Description: For a Western world anxious to understand Islam and, in particular, Shi’ism, this book arrives with urgently needed information and critical analysis. Hamid Dabashi exposes the soul of Shi’ism as a religion of protest—successful only when in a warring position, and losing its legitimacy when in power.
Dabashi makes his case through a detailed discussion of the Shi’i doctrinal foundations, a panoramic view of its historical unfolding, a varied investigation into its visual and performing arts, and finally a focus on the three major sites of its contemporary contestations: Iran, Iraq, and Lebanon. In these states, Shi’ism seems to have ceased to be a sect within the larger context of Islam and has instead emerged to claim global political attention. Here we see Shi’ism in its combative mode—reminiscent of its traumatic birth in early Islamic history. Hezbollah in Lebanon claims Shi’ism, as do the militant insurgents in Iraq, the ruling Ayatollahs in Iran, and the masses of youthful demonstrators rebelling against their reign. All declare their active loyalties to a religion of protest that has defined them and their ancestry for almost fourteen hundred years.
Shi’sm: A Religion of Protest attends to the explosive conflicts in the Middle East with an abiding attention to historical facts, cultural forces, religious convictions, literary and artistic nuances, and metaphysical details. This timely book offers readers a bravely intelligent history of a world religion.
Description: This is the inside story of the Palestine Liberation Organisation (PLO), from its beginnings in 1964 to the signing of the Oslo agreement in 1993. For over three decades, the main goal of the PLO was to achieve a just peace in the Arab-Israeli conflict, and to build a democratic state in Palestine for all its citizens. Shafiq Al-Hout, a high ranking PLO official until his resignation in 1993, provides previously unavailable details on the key events in its history such as its recognition by the UN and the Oslo peace negotiations. Taking us right to the heart of the decision making processes, this book explains the personalities and internal politics that shaped the PLO’s actions and the Palestinian experience of the twentieth century. Although he was an insider, Al-Hout’s book does not shy from analyzing and criticizing decisions and individuals, including Yasser Arafat. This book is an essential piece of history that sheds new light on the significance of the PLO in the Palestinian struggle for justice.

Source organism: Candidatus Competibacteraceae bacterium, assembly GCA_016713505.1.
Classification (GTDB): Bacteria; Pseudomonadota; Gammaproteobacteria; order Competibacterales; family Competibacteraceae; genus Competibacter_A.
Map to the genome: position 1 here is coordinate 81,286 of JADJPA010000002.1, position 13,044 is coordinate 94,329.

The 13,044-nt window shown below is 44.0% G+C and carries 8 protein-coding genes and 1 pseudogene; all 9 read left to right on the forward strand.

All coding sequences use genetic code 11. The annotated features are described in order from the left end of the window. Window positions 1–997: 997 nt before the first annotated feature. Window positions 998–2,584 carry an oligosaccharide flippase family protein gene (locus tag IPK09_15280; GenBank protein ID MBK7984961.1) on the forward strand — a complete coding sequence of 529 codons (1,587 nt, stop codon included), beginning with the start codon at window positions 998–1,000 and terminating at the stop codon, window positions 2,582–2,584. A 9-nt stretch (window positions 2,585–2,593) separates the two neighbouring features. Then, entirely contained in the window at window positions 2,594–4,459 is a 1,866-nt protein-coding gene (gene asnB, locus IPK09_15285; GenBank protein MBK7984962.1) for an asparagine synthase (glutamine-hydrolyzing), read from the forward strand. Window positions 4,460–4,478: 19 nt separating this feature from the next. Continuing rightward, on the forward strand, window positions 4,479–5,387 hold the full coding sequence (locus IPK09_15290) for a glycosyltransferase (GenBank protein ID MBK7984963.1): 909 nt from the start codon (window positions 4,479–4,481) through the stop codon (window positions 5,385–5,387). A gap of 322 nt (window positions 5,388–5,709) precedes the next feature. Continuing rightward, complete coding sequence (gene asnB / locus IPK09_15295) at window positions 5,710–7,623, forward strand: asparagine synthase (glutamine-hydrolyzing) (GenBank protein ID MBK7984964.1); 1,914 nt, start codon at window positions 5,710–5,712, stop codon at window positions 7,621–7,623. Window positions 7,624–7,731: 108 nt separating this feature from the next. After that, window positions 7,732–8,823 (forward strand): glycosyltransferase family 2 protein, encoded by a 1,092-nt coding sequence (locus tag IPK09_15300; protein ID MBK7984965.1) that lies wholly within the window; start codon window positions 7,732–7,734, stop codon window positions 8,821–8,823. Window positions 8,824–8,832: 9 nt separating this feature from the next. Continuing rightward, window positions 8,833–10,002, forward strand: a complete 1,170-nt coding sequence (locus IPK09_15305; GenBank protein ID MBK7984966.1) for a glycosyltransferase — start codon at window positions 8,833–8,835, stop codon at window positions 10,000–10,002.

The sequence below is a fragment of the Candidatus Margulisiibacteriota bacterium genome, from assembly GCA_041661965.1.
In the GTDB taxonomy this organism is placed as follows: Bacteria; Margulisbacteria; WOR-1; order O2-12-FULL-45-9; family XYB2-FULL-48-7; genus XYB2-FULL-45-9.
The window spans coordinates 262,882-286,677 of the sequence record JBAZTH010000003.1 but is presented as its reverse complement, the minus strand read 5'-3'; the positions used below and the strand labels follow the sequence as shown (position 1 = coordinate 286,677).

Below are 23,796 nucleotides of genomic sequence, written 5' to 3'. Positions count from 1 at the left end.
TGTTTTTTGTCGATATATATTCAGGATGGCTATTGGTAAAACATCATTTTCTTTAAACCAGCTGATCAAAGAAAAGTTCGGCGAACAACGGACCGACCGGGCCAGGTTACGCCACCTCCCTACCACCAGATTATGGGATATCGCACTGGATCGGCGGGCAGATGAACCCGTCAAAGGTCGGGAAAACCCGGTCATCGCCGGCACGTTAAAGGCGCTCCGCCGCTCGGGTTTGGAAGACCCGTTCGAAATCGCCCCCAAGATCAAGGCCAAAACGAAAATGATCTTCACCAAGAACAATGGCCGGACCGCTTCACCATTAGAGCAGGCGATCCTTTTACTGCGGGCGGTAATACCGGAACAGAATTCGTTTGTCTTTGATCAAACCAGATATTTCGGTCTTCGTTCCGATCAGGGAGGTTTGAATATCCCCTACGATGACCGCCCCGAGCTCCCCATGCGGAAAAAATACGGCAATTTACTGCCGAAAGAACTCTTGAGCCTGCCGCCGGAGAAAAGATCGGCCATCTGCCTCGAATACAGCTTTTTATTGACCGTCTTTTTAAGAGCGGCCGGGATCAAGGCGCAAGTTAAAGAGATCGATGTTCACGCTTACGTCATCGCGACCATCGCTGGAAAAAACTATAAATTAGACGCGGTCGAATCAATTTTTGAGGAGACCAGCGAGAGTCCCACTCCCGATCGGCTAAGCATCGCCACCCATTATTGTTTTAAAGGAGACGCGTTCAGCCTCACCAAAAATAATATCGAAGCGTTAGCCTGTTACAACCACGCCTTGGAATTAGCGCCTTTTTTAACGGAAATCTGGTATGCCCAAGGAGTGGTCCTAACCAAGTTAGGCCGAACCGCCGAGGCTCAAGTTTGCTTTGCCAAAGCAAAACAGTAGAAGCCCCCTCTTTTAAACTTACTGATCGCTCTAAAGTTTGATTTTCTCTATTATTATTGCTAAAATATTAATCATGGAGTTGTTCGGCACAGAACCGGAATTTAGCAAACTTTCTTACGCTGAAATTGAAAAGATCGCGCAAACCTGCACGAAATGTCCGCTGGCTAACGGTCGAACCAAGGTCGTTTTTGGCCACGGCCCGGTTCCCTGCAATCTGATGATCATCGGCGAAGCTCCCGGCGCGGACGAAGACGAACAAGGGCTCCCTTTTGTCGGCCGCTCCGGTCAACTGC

Description: For thousands of years, Palestine and the East Mediterranean have been subject to constant colonial interference which has denied the indigenous population an independent, authentic historical narrative. Basem L. Ra’ad uncovers this history and begins the process of reconnecting it to contemporary peoples. Perceptions of the region have been influenced by the operation of “Western civilization” and by many other inherited cultural-religious preconceptions. The region itself has been disenfranchised and prevented from developing its own comprehensive cultural history. Ra’ad’s findings are an important step towards reconstructing an alternative history, one which dispels many of the myths and traps relating to religions, languages, peoples and sites. This highly original work is an essential text for students of Middle Eastern history, politics and culture.
Description: This is an important US propaganda’s point of view that shows like journalism is used like a weapon versus american readers because it reports false news about “enemies” of USA.
The book captures Tabler’s behind-the-scenes experiences as well as the story of Syria itself and Washington’s attempts to craft a “New Middle East.” Tabler’s critique of U.S. foreign policy is reported but the author has too western prejudices about Mddle East and he is too politically conditioned to have a clear vision of the situation of Syria today.
Tabler’s current employer is the neoconservative Washington Institute for Near Eastern Policy think tank.